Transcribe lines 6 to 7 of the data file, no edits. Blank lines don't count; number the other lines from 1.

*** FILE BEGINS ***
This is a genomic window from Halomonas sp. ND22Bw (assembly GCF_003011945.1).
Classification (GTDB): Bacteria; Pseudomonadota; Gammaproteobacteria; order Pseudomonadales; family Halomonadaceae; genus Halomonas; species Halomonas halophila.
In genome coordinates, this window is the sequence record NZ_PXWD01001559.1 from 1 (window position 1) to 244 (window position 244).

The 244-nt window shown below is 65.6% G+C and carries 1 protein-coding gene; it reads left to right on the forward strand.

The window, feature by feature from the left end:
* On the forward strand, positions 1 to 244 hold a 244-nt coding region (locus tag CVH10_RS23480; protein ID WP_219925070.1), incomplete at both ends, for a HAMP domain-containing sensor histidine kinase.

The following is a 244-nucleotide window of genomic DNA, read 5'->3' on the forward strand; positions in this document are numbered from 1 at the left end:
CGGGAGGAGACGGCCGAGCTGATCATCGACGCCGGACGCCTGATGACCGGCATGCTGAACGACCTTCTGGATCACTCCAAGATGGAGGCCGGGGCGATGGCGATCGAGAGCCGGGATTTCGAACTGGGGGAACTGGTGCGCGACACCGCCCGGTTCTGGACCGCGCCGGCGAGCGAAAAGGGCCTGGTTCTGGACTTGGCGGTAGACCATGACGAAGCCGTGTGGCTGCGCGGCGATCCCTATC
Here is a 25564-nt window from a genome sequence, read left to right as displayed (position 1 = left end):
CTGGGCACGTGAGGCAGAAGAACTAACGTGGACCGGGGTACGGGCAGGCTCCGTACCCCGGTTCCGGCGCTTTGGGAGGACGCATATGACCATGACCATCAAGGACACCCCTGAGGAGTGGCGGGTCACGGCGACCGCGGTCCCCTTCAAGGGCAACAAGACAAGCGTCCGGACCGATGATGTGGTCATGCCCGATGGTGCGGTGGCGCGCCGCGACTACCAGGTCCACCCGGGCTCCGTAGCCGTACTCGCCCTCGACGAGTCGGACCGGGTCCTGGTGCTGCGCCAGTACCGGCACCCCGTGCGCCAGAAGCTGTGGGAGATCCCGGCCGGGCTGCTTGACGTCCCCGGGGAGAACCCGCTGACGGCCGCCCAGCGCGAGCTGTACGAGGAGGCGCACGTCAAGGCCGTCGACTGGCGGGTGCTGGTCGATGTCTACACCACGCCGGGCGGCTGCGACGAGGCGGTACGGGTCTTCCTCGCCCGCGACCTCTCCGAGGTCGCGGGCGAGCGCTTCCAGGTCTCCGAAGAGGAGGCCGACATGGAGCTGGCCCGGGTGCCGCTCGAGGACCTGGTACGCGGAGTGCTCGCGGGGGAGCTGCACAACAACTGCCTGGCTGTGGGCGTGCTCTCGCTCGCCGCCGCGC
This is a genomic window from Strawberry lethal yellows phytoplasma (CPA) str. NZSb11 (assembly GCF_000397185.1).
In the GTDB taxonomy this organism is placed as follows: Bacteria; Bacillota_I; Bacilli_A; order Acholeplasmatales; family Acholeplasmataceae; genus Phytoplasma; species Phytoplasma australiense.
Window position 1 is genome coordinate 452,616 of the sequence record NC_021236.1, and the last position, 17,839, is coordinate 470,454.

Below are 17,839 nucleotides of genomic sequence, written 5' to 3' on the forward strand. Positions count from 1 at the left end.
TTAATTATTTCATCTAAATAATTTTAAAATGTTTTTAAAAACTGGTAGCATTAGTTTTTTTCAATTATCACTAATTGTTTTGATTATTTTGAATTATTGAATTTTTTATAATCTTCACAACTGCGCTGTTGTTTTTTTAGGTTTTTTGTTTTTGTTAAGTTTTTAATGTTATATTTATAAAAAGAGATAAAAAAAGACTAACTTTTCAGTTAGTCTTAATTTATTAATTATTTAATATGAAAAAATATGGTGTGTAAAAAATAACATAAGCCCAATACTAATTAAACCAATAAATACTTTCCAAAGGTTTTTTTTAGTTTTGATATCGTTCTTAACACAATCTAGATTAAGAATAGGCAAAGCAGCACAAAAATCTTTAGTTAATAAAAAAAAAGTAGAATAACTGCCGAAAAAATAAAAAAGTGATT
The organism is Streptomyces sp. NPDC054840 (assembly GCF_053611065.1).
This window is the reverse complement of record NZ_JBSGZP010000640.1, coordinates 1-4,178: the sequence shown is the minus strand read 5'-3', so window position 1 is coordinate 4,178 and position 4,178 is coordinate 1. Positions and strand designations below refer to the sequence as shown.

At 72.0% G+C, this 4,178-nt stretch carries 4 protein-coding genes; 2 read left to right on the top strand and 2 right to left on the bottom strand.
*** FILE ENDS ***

* On the forward strand, positions 1 to 244 hold a 244-nt coding region (locus tag CVH10_RS23480; protein ID WP_219925070.1), incomplete at both ends, for a HAMP domain-containing sensor histidine kinase.

The following is a 244-nucleotide window of genomic DNA, read 5'->3' on the forward strand; positions in this document are numbered from 1 at the left end: